5
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This ObjectSet container adds new Objects with lowest possible unique ID. My implementation uses std::set for its sorting, but this convenience may not be required.

My two main questions are:

  1. Is std::set generally a good and preferred solution for this problem?

  2. In case of using std::set, can ObjectSet::minId be implemented with use of standard algorithms?

Code:

#include <iostream>
#include <set>
#include <string>

class Object
{
    std::uint32_t id_;

public:
    explicit Object(std::uint32_t id) : id_(id) {}

    std::uint32_t const& id() const
    {
        return id_;
    }

    std::string name() const
    {
        return "Object" + std::to_string(id_);
    }

    bool operator<(Object const& other) const
    {
        return id_ < other.id_;
    }
};

class ObjectSet : std::set<Object>
{
public:
    void addObject()
    {
        insert(Object(minId()));
    }

    void removeObject(std::uint32_t id)
    {
        erase(Object(id));
    }

    std::uint32_t minId() const
    {
        if(empty())
            return 1;

        for(auto it1 = begin(), it2 = it1++; it1 != end(); ++it1, ++it2)
            if(it1->id() != it2->id() + 1)
                return it2->id() + 1;

        return rbegin()->id() + 1;
    }

    using Base = std::set<Object>;

    using Base::begin;
    using Base::cbegin;
    using Base::rbegin;
    using Base::crbegin;

    using Base::end;
    using Base::cend;
    using Base::rend;
    using Base::crend;
};

int main()
{
    ObjectSet objects;
    objects.addObject();
    objects.addObject();
    objects.addObject();
    objects.removeObject(2);
    objects.addObject();

    for(auto const& object : objects)
        std::cout << object.name() << std::endl;
}
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5
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Looks pretty good to me. The only glaring stylistic issue I see is that you inherit from std::set instead of having a member of that type. Inheriting from classes whose innards you don't personally control usually leads to issues with slicing and/or expecting-polymorphism-and-not-getting-it. However, since you're doing private inheritance, this is probably okay.

There are a couple of functional improvements you might want to make (but then again might not, because they're subtle).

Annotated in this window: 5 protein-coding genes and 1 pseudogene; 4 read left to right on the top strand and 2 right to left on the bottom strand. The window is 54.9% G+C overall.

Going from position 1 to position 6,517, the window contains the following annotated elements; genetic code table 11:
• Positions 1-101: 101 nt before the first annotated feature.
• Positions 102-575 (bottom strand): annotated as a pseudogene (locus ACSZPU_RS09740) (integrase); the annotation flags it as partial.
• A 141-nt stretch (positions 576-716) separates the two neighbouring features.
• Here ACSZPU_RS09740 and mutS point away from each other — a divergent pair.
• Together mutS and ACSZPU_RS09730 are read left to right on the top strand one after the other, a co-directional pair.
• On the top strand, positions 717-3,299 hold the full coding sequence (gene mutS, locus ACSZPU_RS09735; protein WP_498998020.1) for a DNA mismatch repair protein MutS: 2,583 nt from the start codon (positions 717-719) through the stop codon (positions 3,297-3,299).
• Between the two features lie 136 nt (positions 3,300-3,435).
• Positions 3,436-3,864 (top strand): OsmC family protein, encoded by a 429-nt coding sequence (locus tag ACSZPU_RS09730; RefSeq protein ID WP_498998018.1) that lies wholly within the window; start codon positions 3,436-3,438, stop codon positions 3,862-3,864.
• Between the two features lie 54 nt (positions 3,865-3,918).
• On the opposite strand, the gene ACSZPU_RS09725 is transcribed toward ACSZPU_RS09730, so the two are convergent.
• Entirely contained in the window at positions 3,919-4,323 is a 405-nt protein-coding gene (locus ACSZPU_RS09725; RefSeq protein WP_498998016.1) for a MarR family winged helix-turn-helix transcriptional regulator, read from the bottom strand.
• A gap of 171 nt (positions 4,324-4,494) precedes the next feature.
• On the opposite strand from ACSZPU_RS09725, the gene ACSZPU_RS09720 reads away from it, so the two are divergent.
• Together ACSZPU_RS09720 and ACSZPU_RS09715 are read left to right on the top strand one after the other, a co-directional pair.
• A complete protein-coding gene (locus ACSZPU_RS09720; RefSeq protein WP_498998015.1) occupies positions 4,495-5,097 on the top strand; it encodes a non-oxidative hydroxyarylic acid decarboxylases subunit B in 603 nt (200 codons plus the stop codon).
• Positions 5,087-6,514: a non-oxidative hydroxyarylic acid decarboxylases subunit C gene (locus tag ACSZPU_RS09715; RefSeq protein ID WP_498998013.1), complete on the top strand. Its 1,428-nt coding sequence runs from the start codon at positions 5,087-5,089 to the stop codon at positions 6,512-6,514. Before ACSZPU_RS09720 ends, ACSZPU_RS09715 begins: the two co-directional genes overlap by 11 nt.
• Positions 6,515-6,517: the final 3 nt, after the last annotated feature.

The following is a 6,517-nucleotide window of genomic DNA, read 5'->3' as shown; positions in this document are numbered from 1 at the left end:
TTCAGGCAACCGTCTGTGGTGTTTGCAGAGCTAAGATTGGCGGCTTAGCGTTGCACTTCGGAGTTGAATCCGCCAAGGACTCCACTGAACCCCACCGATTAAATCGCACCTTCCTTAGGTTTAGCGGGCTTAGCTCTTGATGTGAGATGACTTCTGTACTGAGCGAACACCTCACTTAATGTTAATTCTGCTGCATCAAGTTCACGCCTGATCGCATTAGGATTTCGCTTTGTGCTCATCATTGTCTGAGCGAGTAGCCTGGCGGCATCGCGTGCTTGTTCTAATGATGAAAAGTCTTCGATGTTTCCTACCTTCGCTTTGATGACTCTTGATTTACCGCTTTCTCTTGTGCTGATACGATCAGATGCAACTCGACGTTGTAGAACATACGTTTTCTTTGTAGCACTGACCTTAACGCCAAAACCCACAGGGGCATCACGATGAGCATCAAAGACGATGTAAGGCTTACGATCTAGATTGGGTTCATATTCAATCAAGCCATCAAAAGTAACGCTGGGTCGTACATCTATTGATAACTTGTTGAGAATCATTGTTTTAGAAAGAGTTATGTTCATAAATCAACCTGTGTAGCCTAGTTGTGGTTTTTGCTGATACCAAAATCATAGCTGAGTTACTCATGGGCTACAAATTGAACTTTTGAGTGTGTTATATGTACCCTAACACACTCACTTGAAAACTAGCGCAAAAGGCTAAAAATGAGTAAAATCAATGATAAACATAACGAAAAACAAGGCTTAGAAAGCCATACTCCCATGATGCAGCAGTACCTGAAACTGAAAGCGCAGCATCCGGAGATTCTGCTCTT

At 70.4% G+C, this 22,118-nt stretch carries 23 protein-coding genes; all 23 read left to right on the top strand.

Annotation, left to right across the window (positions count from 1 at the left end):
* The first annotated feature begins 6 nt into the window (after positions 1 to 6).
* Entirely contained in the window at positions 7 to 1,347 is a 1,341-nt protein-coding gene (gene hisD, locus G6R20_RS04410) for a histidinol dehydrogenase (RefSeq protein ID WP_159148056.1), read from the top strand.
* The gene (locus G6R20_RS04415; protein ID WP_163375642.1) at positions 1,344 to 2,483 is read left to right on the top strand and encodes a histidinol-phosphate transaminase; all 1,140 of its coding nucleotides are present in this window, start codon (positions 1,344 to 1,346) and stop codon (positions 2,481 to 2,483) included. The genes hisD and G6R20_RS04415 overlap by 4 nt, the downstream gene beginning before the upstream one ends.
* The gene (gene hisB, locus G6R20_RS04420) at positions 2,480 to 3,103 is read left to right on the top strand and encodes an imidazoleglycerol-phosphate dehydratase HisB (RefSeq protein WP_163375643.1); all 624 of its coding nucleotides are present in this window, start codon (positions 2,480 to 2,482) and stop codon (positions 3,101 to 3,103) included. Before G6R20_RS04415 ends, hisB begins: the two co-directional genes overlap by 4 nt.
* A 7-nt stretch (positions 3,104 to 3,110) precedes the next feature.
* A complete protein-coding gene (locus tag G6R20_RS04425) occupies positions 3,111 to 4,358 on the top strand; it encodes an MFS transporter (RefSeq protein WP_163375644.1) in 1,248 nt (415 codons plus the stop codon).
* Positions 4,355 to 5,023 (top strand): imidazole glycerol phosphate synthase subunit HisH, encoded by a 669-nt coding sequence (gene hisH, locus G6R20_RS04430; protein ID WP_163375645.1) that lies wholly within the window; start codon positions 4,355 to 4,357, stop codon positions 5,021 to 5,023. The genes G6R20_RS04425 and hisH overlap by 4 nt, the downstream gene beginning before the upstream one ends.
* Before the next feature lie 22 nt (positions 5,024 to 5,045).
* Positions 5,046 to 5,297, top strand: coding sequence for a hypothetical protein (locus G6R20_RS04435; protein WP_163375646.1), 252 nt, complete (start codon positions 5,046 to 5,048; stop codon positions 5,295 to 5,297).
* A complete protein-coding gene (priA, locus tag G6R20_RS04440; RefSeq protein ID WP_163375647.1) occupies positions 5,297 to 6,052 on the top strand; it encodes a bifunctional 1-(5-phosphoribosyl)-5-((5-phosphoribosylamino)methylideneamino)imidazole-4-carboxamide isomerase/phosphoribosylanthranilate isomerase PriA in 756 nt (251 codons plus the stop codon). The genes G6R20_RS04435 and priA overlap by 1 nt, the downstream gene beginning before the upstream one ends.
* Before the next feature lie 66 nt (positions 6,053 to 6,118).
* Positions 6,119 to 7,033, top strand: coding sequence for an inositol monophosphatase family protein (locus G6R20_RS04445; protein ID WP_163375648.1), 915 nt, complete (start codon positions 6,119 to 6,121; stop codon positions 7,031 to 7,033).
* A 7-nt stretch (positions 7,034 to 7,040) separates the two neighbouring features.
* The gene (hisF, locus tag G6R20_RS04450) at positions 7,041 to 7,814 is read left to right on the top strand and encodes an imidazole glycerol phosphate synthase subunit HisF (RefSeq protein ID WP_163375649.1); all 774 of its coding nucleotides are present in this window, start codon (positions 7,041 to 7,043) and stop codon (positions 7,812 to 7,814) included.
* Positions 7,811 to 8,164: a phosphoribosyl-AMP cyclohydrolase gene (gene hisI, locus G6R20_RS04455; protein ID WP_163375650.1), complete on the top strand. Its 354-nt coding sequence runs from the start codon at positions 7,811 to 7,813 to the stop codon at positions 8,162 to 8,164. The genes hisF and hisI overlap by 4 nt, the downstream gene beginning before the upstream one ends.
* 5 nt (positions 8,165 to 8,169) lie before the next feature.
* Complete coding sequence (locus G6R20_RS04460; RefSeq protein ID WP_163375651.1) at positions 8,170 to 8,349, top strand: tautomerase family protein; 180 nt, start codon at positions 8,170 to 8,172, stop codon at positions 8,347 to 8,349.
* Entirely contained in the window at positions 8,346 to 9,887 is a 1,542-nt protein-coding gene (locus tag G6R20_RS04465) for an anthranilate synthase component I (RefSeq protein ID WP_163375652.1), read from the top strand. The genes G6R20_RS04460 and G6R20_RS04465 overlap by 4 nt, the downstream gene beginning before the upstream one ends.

(1) Your Object type has an operator< that does nothing but compare ids. That's unlikely to be useful in practice. But you need to have that "compare ids" operation so that you can make your sorted set. The solution is to pass a comparator to your set, like so:

class ObjectSet {
    static bool id_less(const Object& a, const Object& b) {
        return a.id() < b.id();
    }
    std::set<Object, decltype(&id_less)> items_;

  public:
    ObjectSet() : items_(id_less) {}

    // ...
};

This allows you to reclaim Object::operator< for some more appropriate semantics.

(2) Continuing with comparators... Every time I call removeObject, you construct a whole Object to pass to erase. This seems wasteful (assuming Object is a heavyweight type), and also counter-intuitive: what do you mean, removeObject calls the constructor of Object?! :)

The solution requires C++14 or better, because it depends on a particular overload of std::set<T>::find() that first showed up in C++14.

class ObjectSet
{
    static bool id_less(const Object& a, const Object& b) { return a.id() < b.id(); }
    static bool id_less(const Object& a, std::uint32_t b) { return a.id() < b; }
    static bool id_less(std::uint32_t a, const Object& b) { return a < b.id(); }

    struct Comparator {
        template<class T, class U>
        bool operator()(const T& a, const U& b) { return id_less(a, b); }
        using is_transparent = void;
    };

    std::set<Object, Comparator> items_;

    // ...

    void removeObject(std::uint32_t id)
    {
        items_.erase(items_.find(id));
    }
};

(Wandbox link.)

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  • 1
    \$\begingroup\$ One SO question interested me and I coded it kind of in haste. I'm not going to be using it anytime soon, but you gave me a few valuable advices. Thanks. I guess that that private inheritance is OK too - I don't want any polymorphism and sliscing is forbidden by that. If std::set was a member, I certainly wouldn't like the process of defining all the member functions and overloads. \$\endgroup\$ – LogicStuff Oct 24 '15 at 15:55

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